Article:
A little more than a year after Phish officially announced their hiatus, keyboardist, Page McConnell's new band, Vida Blue, will close out the year with two shows, December 30th in Burlington, Vermont, and New Year's Eve in New York.
"This New Year's Eve show came about as kind of a last-minute thing," McConnell explains. "Last year, I didn't have anything to do New Year's and I wanted to have some plans, and the other band members [drummer Russell Batiste and bassist Oteil Burbridge] were available also. New York City is the greatest city in the world, so you might as well play it New Year's Eve."
The debut shows also mark the first time the keyboardist fronts a band both on stage and in the studio. "I like making the decisions," McConnell admits, somewhat sheepishly. "It's very different experience for me just to be the go-to guy. You're between songs and everyone looks at you and goes, 'What do we do next?' I'm really enjoying it, not even just the musical side of leading the band but even just every decision that goes into it, whether it's photography or anything. I'm really enjoying not having to refer to everyone else every time you make a decision."
For the debut shows, McConnell is expecting to play material culled from Vida Blue's upcoming release. The band name, borrowed from a former Oakland A's star pitcher, ("He had a great style of pitching and I always really liked his name a lot") evokes the sound McConnell achieved. "I think the some of the music we're doing harkens back a little bit to the Seventies and has some of the same textures."
The band began recording in a New Orleans studio in September. McConnell says he wasn't exactly sure what the band's sound would be, but was surprised when dance elements turned up in the almost-finished product. He is now finishing writing lyrics for some of the songs and expects to complete work on the record by the end of January. "The songs that have the lyrics on them have a little bit more of a traditional rock sound," he says. "I wouldn't say jazz, but there is that influence. The specific instruments I play -- a Fender Rhodes and Wurlitzer and clavinet -- really evoke that Seventies feel to me. A lot of the instrumentals have a little bit of a techno feel to them. I played some of it for Trey [Anastasio] the other day and he said 'human techno,' which I thought was a nice way to describe a lot of the jamming, because rather than some of the loops and synthesizers there's real musicians playing."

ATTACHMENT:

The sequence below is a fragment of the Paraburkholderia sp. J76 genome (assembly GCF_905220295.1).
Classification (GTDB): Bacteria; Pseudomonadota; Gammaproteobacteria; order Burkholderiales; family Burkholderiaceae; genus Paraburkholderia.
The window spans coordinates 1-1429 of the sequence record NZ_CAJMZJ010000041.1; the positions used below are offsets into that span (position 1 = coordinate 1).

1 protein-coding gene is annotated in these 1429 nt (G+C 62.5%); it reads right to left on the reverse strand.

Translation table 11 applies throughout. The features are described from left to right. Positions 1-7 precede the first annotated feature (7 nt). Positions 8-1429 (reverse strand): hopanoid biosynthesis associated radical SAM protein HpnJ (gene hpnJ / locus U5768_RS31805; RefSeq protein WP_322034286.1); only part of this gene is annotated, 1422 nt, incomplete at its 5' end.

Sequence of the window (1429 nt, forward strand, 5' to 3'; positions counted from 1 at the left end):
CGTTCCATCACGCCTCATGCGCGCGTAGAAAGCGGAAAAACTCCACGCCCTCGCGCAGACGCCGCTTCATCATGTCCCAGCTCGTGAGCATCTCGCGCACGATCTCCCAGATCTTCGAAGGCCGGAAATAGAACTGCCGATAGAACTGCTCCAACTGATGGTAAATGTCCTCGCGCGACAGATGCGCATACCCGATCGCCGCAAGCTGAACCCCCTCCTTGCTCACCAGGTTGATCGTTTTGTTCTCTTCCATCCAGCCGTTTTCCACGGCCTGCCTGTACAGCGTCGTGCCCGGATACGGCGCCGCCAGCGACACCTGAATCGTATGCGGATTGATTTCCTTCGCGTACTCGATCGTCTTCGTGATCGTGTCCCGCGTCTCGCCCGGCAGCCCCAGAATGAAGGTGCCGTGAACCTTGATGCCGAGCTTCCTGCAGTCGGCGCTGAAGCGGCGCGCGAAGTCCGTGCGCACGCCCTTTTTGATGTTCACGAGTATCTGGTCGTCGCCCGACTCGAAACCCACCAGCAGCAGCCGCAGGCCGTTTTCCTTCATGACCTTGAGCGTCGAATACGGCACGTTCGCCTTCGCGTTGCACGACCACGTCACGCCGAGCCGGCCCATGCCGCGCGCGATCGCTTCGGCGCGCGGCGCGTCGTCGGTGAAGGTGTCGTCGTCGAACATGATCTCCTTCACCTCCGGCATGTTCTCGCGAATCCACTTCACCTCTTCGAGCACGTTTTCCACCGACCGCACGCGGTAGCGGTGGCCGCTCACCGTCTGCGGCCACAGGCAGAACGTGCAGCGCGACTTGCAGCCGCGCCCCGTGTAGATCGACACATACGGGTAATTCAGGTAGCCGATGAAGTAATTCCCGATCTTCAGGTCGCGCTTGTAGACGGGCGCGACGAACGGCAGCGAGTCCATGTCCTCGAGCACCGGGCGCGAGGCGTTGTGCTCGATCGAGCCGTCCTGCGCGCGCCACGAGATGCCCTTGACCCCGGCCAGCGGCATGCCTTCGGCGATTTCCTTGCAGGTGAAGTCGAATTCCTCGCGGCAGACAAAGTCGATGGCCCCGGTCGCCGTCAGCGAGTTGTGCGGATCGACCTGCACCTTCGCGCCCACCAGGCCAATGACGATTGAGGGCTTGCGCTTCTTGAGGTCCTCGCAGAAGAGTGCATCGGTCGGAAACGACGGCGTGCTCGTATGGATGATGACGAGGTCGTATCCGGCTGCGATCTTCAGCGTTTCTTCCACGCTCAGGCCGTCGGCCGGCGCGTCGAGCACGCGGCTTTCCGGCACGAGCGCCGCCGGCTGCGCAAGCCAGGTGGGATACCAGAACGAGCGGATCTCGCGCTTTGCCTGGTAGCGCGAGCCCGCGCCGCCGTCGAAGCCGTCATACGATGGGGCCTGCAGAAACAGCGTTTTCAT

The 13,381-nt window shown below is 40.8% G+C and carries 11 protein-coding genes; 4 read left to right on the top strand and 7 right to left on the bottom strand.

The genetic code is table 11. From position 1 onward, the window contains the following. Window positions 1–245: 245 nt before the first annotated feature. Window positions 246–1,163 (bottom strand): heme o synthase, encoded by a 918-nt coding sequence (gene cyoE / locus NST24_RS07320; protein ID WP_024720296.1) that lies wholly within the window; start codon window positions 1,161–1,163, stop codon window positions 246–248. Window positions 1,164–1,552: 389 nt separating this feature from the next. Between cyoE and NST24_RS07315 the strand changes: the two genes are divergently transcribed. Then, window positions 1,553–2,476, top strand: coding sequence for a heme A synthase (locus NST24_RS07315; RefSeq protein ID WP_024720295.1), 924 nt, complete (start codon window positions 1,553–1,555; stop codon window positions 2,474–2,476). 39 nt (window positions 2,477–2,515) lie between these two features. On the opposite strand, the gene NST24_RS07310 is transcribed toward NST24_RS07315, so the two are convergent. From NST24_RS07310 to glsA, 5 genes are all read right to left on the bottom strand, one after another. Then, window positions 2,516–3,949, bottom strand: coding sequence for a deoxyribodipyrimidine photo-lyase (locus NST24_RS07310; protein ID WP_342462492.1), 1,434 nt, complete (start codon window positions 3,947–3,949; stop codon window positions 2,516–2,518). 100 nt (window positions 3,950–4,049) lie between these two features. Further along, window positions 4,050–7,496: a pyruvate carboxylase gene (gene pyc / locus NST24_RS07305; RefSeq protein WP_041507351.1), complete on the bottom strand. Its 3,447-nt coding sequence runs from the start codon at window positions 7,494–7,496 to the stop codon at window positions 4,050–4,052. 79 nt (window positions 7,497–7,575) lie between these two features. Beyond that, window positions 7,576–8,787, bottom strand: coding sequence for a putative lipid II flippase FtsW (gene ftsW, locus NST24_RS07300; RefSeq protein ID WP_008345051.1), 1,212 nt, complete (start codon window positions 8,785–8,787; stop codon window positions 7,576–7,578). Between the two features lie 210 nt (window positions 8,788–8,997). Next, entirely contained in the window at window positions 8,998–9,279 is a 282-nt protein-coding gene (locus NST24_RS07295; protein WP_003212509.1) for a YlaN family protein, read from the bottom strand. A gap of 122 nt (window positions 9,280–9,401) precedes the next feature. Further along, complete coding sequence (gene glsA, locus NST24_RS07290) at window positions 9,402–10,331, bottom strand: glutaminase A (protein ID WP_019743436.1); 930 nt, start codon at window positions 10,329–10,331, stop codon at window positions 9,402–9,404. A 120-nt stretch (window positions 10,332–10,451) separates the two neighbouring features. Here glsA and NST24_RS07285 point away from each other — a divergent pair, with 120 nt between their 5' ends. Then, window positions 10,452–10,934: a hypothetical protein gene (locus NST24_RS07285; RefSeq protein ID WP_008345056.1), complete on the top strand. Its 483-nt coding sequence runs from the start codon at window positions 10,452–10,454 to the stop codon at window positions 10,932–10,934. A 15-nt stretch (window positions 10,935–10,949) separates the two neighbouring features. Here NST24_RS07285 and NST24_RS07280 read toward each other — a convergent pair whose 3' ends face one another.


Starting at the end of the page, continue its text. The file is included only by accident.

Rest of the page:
Aside from working on Vida Blue, McConnell has also turned up on recent releases from Gov't Mule (The Deep End, Vol. 1) and Tenacious D's self-titled release. "It's an honor to play with the D," McConnell says.
Phish recently reunited to play at the wedding reception of a member of their management company. "It was completely spur of the moment," McConnell says. "I would not have predicted it. [The wedding polka band] asked us if we wanted to play, so we played 'Wolfman's Brother,' 'Boogie on Reggae Woman,' and a request from the bride for, 'Loving Cup.' But just because all four of us are at a wedding doesn't mean we play [laughs."
McConnell is also using the Phish break to gain some perspective on the band. "I've really enjoyed the time off," he says. "The whole Phish thing had been quite a ride and letting that all coalesce in our minds and appreciate what we did and the scale of the things we did and the number of things we did. It's hard to recognize it during the middle of it. But with the door shut it was still the same four guys it was twenty years ago, sitting in a room. So there was a certain continuity that ran through the whole thing that made us feel young and not too big or different. But also, part of what the appeal for Phish was a sense of community. And that we did try to do things our own way and that itself was always probably one of our biggest statements. And that's what we tried to inspire people to do."
To read the new issue of Rolling Stone online, plus the entire RS archive: Click Here
MUSIC 9 Classic Devo Videos
OLYMPICS 18 Epic Opening Ceremonies